In collaboration with Northrop Grumman, Raytheon Missiles and Defense announced on Monday the first successful flight test of its scramjet-powered Hypersonic Air-breathing Weapon Concept (HAWC), a hypersonic missile for the US Air Force.
Raytheon describes the test as “historic,” revealing that the companies remain on track to deliver a prototype system to the US Department of Defense.
Vice president of Advanced Technology at Raytheon Missiles & Defense, Colin Whelan, said that the success of the initial test “paves the way for an affordable, long-range hypersonic system in the near term to strengthen national security.”
“This test proves we can deliver the first operational hypersonic scramjet, providing a significant increase in warfighting capabilities,” he added.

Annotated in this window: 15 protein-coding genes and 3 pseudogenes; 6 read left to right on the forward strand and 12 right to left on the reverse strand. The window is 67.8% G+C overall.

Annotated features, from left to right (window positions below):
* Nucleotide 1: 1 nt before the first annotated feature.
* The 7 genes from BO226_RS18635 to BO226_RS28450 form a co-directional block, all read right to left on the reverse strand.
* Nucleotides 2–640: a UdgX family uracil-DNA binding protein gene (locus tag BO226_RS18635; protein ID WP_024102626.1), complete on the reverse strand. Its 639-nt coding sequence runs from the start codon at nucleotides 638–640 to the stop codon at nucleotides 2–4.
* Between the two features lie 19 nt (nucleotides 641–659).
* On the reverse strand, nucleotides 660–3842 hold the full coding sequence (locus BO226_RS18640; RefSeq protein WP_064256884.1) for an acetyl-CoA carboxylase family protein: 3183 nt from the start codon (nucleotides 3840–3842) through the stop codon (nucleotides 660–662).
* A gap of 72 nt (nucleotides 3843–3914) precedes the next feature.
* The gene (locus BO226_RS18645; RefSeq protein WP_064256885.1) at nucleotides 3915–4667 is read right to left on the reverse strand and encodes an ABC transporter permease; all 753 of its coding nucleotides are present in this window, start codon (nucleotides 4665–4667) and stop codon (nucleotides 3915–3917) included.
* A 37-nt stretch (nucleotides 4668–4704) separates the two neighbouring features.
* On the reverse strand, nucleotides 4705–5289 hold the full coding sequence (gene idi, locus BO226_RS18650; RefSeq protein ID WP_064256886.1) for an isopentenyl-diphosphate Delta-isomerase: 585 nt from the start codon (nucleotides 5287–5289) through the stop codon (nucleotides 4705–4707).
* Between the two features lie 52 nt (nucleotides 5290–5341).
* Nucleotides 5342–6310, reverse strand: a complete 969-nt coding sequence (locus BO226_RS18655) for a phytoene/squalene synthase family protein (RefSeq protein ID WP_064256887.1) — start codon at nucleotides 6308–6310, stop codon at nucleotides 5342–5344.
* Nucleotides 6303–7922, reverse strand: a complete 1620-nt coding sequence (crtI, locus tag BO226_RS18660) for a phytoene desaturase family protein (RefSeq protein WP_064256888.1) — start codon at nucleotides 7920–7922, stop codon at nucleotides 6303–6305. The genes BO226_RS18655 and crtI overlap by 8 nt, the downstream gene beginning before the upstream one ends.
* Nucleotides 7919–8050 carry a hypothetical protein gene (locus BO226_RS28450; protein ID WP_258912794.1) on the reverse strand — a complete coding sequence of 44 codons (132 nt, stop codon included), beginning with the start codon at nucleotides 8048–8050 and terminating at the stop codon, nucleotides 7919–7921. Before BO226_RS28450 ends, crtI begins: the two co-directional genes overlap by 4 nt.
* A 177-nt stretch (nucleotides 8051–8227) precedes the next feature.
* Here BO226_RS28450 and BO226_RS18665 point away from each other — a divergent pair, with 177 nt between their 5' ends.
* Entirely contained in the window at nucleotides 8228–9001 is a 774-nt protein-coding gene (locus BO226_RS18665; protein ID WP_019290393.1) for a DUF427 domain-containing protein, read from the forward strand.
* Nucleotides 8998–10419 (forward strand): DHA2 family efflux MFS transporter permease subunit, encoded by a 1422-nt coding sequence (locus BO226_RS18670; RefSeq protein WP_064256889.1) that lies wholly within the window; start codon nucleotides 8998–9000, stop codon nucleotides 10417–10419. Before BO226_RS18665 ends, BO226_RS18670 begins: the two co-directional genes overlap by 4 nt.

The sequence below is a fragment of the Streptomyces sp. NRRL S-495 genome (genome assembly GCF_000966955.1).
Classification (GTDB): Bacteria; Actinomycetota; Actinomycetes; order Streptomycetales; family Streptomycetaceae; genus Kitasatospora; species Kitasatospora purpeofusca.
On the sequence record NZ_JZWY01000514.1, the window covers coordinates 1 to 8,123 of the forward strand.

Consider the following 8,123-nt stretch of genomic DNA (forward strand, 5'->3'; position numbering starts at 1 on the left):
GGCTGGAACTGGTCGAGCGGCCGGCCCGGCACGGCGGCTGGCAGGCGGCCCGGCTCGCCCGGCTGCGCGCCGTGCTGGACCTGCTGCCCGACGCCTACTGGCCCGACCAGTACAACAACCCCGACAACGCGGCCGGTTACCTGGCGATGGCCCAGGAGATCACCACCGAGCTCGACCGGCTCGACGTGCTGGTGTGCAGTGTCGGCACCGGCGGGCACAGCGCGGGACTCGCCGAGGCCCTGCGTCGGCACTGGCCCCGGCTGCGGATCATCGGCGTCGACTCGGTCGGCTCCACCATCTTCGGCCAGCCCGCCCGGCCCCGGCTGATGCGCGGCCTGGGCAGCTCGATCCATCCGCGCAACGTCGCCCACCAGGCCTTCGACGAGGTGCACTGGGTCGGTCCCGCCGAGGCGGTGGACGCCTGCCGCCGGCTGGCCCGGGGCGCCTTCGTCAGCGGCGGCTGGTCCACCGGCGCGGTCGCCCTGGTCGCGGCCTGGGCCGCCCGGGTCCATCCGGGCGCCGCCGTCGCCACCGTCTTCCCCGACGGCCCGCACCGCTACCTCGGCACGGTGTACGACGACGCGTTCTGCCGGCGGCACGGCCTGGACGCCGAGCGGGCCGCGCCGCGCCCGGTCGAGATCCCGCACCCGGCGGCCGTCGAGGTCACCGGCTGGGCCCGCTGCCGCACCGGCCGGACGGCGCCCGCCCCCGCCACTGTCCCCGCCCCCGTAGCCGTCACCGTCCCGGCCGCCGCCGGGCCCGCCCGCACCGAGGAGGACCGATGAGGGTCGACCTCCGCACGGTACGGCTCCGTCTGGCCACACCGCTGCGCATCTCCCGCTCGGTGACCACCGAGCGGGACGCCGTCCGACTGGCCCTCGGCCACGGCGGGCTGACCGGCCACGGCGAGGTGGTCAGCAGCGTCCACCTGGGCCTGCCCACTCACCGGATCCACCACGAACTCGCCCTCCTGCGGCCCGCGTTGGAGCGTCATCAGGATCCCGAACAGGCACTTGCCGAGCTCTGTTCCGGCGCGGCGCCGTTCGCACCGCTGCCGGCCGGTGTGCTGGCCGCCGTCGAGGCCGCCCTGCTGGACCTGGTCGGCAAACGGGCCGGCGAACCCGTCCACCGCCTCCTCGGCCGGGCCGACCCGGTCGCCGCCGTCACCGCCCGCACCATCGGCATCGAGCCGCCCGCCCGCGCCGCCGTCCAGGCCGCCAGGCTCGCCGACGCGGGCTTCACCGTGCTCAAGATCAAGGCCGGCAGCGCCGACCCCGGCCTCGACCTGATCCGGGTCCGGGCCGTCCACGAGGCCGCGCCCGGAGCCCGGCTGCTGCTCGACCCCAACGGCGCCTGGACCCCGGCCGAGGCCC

In the test, an aircraft carried the HAWC under its wing and released it. Seconds after release, a solid rocket motor successfully boosted the HAWC, validating “the ability of HAWC’s airframe and propulsion system to reach and cruise at hypersonic speeds,” Raytheon’s report stated.
The hypersonic missile was reportedly able to achieve speeds greater than Mach 5.
Achieving Mach 5
The HAWC system is able to achieve Mach 5 thanks to its scramjet engine. According to Raytheon, a scramjet “forcibly compress(es) incoming air before combustion to enable sustained flight at hypersonic speeds.”
With this capability, the HAWC system is able to bypass most missile defense and detection systems.
For comparison, the US Tomahawk, a subsonic cruise missile, has a speed of 885 kph (550 mph).
Raytheon and Northrop Grumman will continue to work on the HAWC under a $200 million contract with the US Air Force and the Defense Advanced Research Projects Agency.